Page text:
There are countless variations on that theme: Would it be best to retire now or later? Should I move to Shangri-La, a less glamorous place or stay here?

Is it time to quit driving/flying my airplane/playing golf/whatever, or can I keep going until…?

Personal or financial catastrophes can take those decisions away or make them obvious. But more often conflicting visions of the meaning of life and, especially old age; sketchy life plans; and mundane, unpleasant details like shedding life’s stuff complicate addressing the question.

To illustrate how life seeps in to complicate a simple question, several months ago a gym friend invited me to join an old guys Monday dinner group at an Italian road house just outside of town. Up to a half-dozen of us flirt with Tina, a forty-something single grandmother who dotes on us, drink Perone beer, order pizza or the pasta special and have enough leftover to take home for two additional meals. And we talk about guy stuff.

To say it’s an interesting group of characters is a gross understatement. One is a sometimes jeweler who has an international clientele for his high-end gentlemen’s canes, a few equipped with daggers or pistols in their shafts. Every year, in exchange for free trips, he does shipboard entertainment classes on canes.

Sometimes a 70-year-old wealthy divorcee from Miami Beach goes along. His relationship with her has him flummoxed. Once, surreptitiously looking at his iPhone pictures, she discovered he also has a girlfriend in Lansing. Enraged, she broke up with him mid-cruise, then demanded reimbursement for her expenses. Before long she wanted to take up with him again.

Rex’s plight is scary. A successful professional, he has homes in Lansing, northwest Michigan and Florida. He is somewhat younger than me, lives alone, has chronic health problems and was hospitalized twice this winter. He’s also significantly debilitated and uses a walker.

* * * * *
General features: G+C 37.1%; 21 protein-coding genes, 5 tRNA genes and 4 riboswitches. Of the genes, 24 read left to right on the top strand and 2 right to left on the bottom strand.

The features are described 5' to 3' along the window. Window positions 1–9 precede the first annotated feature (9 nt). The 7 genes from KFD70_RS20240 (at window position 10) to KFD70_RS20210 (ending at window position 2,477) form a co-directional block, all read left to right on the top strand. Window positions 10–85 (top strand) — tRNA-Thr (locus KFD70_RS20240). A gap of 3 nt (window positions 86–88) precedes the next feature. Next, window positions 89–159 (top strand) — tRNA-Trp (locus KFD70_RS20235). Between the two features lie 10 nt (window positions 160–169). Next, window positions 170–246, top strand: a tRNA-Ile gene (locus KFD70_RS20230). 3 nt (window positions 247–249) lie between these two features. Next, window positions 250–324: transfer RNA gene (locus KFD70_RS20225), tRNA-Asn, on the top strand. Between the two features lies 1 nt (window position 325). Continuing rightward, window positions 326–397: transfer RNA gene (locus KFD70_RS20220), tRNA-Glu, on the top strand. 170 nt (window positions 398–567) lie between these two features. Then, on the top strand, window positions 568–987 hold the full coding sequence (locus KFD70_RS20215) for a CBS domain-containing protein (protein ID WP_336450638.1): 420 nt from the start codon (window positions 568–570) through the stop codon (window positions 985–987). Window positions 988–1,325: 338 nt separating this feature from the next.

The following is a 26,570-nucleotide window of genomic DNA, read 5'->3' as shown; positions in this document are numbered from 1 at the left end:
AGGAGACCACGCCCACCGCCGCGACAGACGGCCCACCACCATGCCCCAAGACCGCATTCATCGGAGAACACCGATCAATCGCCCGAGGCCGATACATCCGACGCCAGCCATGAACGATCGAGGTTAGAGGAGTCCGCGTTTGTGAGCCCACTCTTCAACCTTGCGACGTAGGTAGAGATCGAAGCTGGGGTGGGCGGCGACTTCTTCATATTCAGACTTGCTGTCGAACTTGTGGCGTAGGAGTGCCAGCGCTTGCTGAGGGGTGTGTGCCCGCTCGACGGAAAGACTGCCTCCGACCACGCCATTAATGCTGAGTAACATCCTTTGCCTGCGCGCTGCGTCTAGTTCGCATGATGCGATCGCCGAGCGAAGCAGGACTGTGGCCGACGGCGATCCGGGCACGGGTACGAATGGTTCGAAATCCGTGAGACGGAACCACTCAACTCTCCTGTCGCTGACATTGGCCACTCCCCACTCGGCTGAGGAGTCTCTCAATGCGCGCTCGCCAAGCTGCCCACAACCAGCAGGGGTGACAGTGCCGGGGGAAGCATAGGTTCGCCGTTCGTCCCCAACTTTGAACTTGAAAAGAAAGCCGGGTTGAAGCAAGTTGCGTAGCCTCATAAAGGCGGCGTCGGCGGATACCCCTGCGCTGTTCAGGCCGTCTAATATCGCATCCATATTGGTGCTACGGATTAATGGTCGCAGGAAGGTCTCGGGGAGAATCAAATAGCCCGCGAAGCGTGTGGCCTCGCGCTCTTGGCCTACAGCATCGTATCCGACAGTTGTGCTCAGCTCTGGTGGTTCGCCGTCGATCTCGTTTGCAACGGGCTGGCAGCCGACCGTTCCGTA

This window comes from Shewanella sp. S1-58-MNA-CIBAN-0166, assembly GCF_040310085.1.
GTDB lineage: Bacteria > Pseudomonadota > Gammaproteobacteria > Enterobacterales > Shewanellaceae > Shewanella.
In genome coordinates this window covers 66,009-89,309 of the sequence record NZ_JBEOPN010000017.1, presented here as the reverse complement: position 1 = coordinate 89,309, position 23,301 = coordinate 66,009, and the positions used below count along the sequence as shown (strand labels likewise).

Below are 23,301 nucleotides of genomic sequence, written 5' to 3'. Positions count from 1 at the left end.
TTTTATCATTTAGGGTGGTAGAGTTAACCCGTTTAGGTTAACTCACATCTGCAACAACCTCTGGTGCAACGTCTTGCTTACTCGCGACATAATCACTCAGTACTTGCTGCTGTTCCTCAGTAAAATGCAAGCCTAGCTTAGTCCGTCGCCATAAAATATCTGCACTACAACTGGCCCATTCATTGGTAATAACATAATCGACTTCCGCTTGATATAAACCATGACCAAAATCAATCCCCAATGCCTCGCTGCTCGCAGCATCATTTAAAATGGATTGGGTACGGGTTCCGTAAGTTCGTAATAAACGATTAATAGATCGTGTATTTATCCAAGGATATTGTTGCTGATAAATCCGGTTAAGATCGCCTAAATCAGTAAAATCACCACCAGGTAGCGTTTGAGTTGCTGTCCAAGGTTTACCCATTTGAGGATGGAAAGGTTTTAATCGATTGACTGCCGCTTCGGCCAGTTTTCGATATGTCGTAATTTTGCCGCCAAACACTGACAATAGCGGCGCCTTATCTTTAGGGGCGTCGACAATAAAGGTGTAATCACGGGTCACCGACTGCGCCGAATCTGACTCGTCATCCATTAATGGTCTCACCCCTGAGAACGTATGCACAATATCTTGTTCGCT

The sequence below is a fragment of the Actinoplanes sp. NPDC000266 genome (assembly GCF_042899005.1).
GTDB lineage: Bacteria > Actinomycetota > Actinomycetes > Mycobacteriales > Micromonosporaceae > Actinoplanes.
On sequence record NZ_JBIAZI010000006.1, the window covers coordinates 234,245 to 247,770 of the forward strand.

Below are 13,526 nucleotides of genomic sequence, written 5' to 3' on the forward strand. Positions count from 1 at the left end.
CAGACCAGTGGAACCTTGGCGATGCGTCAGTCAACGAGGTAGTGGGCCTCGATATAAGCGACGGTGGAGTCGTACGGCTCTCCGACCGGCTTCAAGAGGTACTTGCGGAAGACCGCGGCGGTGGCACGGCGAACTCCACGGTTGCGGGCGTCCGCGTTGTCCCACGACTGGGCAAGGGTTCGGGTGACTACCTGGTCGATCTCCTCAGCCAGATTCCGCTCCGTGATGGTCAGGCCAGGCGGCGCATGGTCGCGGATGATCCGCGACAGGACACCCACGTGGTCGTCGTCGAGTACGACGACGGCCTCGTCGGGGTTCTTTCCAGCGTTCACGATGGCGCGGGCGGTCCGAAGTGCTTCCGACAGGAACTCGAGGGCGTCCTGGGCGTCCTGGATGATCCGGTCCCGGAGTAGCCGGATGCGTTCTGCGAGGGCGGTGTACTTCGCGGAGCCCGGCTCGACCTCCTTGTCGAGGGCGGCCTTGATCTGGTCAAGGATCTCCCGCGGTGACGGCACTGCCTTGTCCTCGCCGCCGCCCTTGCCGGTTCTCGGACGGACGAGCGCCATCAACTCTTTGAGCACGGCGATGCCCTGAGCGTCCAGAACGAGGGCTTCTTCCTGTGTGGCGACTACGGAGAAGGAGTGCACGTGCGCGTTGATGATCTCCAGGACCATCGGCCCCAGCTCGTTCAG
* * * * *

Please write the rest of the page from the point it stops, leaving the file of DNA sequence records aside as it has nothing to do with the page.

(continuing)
He describes having lots of girlfriends. One drives him up north and back, if she’s not busy. In Florida a group that calls itself the “second-wives club” in his high-rise condo building meets at the pool every afternoon for drinks and sometimes dinner.

Not long ago, with both hands occupied, he misjudged a step back into his house and fell on his butt in his garage. Unable to get back on his feet, he used his cellphone to call 911. The paramedics helped him up, checked his blood pressure and pulse and, when he said he would be fine, went on their way.

The way my father managed making important decisions toward the end of his life is a model to me. At 92, he said he’d made his last trip to winter in Florida. Traveling became a chore.

My brothers and I discussed how difficult and dangerous we thought it would be for him to be literally imprisoned in his Michigan home over the winter. We talked with him separately about our concerns and he agreed to consider moving. After looking at places in the metro Detroit area and here in Lansing, he decided to move. Over the summer he sold his home, his mobile home in Florida, disposed of most of his stuff, except for a few things, like a box with 48 hand towels, and moved to a small apartment in Burcham Hills.

His home on Ridge Street had a panoramic view of farm fields and woods. His barber conversation skills served him well and he easily made new friends.  

A year or so after moving here he was still a safe, if less confident, driver. A friend went through a red light and hit another car. His wife died. He was maimed. We told Dad that in case something like that happened to him, his best days might have ended the day before. He sold his car.  

Regardless of whether the hold on/move on question is/not resolved, there’s work ahead. Holding on requires tightening the grip and recognizing and adjusting to uncontrollable changing circumstances. Moving on is simpler, but not necessarily easier, in that it requires transitioning to a radically new situation.

Ernie Harwell, the legendary Detroit Tigers broadcaster described the possibly gut-wrenching, life-changing, moving-on process as a combination of sadness in saying goodbye to the past and saying hello to a new adventure.

Now that I’m single again someone asked me if I intended to stay in my larger-than-needed condo as long as possible. Learning from my father, I replied that if/when I’m no longer having fun here I’ll make other arrangements. Until then…

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